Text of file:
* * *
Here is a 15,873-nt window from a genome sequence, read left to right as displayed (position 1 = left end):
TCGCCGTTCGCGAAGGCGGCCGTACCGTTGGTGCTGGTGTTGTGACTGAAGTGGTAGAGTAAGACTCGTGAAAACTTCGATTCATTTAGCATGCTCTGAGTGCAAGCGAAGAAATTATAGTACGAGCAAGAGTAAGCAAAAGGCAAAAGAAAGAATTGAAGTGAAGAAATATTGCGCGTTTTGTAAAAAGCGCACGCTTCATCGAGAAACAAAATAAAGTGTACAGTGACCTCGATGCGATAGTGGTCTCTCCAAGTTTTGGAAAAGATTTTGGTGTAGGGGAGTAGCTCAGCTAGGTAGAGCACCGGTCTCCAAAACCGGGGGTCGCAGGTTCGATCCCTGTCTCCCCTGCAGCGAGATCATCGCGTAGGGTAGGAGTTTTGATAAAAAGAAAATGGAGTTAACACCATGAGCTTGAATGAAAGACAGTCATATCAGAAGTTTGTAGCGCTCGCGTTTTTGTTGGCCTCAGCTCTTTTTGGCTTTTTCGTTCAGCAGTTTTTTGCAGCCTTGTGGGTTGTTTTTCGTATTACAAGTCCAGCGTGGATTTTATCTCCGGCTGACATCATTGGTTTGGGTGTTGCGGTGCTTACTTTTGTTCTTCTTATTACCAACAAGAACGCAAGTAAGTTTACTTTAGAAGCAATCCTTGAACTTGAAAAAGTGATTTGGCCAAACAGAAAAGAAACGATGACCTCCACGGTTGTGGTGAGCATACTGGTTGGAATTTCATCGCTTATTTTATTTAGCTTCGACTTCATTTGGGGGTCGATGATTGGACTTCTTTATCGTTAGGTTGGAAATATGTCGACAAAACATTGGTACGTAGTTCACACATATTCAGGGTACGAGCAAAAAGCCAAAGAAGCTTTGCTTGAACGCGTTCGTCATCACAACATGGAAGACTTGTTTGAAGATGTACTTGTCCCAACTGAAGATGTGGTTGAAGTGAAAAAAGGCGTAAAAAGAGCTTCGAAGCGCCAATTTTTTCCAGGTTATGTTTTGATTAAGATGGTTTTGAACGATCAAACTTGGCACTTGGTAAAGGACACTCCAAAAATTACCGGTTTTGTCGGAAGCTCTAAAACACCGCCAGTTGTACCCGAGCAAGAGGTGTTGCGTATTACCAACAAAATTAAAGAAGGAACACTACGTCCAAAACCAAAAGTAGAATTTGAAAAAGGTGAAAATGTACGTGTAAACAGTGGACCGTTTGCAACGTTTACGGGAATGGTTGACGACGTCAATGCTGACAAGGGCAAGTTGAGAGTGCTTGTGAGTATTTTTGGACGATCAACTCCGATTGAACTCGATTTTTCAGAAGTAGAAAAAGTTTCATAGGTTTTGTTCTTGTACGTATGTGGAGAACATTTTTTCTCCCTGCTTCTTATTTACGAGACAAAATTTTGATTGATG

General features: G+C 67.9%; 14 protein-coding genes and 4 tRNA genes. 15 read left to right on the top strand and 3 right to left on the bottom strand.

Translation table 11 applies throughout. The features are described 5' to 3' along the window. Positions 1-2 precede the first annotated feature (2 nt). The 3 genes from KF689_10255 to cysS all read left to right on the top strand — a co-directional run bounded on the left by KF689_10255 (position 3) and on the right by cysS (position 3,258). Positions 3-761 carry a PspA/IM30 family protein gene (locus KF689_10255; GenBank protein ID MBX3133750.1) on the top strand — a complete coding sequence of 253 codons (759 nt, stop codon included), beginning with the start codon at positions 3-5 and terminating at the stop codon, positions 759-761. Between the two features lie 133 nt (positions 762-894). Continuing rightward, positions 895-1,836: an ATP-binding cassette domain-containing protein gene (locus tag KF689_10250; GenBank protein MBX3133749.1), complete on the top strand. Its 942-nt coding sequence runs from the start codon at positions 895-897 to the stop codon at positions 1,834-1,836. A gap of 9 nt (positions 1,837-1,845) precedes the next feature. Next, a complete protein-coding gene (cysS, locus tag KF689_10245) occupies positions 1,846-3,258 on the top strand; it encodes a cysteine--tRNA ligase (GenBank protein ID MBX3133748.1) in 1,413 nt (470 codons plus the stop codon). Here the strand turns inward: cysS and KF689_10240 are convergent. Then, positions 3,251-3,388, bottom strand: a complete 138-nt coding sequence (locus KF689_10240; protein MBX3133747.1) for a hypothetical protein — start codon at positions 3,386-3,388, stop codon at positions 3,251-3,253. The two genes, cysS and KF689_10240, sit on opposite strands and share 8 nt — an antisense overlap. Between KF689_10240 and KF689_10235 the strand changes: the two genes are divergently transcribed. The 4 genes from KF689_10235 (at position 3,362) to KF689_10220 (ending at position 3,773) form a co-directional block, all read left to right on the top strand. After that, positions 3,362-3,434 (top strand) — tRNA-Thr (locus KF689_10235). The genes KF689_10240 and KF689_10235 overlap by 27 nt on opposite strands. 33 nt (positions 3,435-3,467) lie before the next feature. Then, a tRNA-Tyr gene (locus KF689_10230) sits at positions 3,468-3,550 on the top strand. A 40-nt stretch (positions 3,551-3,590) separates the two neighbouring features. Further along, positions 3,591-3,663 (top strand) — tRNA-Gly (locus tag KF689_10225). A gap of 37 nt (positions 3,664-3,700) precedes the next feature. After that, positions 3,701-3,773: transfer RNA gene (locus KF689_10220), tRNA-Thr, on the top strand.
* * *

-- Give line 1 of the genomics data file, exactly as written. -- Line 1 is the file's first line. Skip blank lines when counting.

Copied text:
Here is a 15,873-nt window from a genome sequence, read left to right as displayed (position 1 = left end):